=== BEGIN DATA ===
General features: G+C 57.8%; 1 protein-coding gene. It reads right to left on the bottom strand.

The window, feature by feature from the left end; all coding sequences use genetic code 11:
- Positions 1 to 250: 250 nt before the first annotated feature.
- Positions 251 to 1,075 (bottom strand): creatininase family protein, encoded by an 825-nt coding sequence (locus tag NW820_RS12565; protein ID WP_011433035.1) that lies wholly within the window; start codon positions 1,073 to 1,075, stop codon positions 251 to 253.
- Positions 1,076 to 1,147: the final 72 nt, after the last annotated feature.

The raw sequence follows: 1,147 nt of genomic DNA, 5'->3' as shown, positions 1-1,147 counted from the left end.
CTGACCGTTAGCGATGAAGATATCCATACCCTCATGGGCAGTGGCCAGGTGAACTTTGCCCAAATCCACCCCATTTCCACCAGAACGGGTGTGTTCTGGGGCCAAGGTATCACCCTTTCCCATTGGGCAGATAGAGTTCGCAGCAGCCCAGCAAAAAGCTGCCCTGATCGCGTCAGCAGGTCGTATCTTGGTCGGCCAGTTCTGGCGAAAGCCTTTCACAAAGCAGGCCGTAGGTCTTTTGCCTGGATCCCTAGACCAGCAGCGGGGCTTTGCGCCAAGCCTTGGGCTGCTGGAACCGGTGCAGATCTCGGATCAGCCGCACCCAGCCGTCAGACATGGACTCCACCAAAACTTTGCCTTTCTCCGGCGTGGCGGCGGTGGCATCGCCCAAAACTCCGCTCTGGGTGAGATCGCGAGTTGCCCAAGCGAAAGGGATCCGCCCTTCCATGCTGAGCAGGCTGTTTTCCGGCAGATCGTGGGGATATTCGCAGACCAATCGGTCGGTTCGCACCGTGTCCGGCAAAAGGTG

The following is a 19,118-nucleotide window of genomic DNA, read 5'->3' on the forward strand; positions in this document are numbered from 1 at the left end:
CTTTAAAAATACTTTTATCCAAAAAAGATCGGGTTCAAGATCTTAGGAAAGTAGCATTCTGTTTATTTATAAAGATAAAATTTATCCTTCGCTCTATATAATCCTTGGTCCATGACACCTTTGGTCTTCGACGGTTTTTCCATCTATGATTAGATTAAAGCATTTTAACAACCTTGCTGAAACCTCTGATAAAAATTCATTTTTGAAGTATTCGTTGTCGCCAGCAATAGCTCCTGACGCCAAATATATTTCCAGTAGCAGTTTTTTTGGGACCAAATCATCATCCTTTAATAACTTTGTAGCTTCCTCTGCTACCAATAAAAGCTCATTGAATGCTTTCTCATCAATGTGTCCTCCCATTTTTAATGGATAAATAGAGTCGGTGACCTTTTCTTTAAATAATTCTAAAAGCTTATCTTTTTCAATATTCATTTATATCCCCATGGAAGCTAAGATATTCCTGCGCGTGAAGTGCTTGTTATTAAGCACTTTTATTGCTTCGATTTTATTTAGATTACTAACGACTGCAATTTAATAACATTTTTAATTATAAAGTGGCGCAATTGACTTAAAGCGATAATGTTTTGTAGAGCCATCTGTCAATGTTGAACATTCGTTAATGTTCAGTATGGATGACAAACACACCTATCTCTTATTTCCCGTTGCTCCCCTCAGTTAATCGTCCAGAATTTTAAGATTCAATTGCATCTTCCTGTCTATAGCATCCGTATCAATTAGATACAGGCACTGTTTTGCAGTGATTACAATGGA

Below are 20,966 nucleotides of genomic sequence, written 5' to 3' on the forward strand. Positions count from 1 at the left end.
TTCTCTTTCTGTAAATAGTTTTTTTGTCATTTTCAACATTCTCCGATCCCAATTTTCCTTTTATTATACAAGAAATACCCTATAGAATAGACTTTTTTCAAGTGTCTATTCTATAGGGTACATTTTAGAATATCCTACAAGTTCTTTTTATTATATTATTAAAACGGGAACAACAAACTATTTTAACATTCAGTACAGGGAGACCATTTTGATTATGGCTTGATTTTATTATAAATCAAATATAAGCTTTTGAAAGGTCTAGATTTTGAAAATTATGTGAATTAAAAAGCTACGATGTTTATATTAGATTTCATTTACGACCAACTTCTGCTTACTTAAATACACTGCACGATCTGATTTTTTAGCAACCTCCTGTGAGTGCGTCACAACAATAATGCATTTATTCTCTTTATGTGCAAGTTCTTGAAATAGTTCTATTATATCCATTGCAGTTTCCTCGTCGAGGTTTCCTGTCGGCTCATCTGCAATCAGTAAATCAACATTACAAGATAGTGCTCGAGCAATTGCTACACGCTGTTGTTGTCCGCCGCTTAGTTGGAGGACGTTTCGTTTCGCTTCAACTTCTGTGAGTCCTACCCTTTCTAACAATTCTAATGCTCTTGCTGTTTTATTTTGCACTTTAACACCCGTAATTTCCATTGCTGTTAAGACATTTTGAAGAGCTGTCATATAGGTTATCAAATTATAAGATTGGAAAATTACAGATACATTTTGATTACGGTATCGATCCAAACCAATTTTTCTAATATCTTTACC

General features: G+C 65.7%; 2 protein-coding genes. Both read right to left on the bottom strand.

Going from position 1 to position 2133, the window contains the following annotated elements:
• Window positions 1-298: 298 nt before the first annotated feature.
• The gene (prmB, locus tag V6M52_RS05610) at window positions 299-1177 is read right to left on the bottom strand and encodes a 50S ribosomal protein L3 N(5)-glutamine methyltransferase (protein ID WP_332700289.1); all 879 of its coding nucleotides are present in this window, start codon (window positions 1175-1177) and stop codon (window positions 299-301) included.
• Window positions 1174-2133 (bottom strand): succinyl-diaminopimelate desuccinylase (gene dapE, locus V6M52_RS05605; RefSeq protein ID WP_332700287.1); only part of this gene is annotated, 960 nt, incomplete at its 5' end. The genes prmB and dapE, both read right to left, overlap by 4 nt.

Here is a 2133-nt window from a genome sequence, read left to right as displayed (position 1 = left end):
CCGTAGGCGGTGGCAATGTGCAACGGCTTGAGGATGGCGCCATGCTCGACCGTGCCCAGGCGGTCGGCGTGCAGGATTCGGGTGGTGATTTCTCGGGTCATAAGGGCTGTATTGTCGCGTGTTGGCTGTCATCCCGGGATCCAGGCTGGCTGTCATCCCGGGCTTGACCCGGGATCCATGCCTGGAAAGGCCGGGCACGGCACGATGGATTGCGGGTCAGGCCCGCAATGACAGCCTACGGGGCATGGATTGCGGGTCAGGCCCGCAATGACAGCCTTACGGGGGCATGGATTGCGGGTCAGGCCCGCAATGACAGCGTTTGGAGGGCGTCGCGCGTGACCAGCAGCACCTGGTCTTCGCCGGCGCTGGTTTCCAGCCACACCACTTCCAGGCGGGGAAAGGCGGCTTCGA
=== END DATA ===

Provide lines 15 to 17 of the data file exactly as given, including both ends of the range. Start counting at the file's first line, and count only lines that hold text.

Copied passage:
• The gene (prmB, locus tag V6M52_RS05610) at window positions 299-1177 is read right to left on the bottom strand and encodes a 50S ribosomal protein L3 N(5)-glutamine methyltransferase (protein ID WP_332700289.1); all 879 of its coding nucleotides are present in this window, start codon (window positions 1175-1177) and stop codon (window positions 299-301) included.
• Window positions 1174-2133 (bottom strand): succinyl-diaminopimelate desuccinylase (gene dapE, locus V6M52_RS05605; RefSeq protein ID WP_332700287.1); only part of this gene is annotated, 960 nt, incomplete at its 5' end. The genes prmB and dapE, both read right to left, overlap by 4 nt.

Here is a 2133-nt window from a genome sequence, read left to right as displayed (position 1 = left end):